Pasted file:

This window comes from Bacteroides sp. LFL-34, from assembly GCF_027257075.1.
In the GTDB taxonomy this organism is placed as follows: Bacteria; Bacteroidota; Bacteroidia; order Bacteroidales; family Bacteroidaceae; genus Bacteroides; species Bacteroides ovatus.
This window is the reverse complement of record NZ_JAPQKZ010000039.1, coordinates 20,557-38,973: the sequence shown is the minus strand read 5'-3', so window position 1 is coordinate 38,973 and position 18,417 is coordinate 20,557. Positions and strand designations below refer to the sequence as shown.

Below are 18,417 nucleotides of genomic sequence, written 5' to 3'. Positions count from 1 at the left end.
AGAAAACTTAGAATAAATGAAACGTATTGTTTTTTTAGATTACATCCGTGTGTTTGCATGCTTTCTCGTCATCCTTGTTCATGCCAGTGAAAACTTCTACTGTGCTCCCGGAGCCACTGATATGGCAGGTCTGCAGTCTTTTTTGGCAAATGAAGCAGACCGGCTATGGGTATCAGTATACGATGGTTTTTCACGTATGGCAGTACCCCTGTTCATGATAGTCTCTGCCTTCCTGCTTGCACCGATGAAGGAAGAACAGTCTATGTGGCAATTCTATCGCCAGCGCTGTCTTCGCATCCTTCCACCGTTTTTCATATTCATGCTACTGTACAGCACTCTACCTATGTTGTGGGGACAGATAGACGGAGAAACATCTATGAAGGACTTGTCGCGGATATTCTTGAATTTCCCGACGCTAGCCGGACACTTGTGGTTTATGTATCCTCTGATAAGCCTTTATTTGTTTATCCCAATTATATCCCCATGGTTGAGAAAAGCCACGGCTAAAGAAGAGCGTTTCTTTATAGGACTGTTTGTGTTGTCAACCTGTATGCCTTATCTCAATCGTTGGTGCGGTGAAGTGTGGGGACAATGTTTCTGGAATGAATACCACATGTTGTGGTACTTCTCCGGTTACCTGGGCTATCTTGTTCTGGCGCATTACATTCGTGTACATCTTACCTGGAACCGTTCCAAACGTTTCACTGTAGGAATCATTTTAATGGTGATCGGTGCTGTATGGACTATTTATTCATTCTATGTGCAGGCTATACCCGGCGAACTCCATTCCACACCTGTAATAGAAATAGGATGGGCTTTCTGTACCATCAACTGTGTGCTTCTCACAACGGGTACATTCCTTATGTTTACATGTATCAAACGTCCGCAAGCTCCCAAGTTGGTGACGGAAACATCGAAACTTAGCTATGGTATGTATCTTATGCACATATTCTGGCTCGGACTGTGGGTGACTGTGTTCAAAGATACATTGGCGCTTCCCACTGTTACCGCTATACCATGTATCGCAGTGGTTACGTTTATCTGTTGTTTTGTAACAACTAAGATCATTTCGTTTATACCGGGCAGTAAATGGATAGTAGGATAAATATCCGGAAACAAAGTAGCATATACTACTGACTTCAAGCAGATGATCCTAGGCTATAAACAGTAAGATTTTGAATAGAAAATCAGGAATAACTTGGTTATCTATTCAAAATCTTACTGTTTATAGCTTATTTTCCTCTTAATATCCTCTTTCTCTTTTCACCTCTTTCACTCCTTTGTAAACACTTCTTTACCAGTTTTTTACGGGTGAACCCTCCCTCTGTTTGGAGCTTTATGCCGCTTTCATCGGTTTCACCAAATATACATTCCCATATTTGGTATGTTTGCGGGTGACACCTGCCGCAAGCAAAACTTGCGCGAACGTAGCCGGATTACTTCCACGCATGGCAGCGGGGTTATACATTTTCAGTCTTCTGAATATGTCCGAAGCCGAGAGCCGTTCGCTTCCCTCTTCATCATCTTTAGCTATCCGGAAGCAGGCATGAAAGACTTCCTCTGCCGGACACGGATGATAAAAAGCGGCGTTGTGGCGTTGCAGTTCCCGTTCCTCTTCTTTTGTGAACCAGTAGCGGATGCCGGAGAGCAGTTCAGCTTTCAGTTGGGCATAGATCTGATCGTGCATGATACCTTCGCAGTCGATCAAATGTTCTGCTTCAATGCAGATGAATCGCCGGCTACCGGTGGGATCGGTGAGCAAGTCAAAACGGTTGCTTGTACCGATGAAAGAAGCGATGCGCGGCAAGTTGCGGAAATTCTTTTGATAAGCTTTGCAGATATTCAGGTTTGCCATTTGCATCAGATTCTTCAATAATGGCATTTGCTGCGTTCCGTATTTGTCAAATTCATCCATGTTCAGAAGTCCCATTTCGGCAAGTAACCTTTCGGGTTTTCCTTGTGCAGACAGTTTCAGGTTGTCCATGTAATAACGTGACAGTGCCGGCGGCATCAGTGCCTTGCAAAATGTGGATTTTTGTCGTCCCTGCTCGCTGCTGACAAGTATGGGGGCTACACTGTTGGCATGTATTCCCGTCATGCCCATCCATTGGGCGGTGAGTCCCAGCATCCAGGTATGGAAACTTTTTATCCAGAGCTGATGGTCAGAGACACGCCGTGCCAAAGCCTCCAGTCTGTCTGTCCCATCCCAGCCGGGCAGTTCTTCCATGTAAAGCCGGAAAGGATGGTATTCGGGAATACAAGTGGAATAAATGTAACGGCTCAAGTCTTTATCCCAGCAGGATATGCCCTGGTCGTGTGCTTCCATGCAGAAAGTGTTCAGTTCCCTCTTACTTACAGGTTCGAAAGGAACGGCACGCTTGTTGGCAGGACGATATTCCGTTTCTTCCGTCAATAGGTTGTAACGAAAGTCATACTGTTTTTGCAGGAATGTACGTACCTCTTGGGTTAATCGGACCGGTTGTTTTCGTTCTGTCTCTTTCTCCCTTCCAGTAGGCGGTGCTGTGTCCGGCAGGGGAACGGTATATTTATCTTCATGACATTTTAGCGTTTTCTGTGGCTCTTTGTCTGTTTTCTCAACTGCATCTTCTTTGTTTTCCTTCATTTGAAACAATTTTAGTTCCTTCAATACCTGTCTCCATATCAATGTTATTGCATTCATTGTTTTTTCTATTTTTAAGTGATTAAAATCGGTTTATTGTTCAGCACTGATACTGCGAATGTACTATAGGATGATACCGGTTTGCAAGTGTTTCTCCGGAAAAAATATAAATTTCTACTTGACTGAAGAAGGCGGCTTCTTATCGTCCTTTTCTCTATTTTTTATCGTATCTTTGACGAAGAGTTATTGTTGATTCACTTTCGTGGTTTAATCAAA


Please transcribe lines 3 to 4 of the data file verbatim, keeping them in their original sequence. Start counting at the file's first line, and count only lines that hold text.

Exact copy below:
This window is the reverse complement of record NZ_JAPQKZ010000039.1, coordinates 20,557-38,973: the sequence shown is the minus strand read 5'-3', so window position 1 is coordinate 38,973 and position 18,417 is coordinate 20,557. Positions and strand designations below refer to the sequence as shown.

Below are 18,417 nucleotides of genomic sequence, written 5' to 3'. Positions count from 1 at the left end.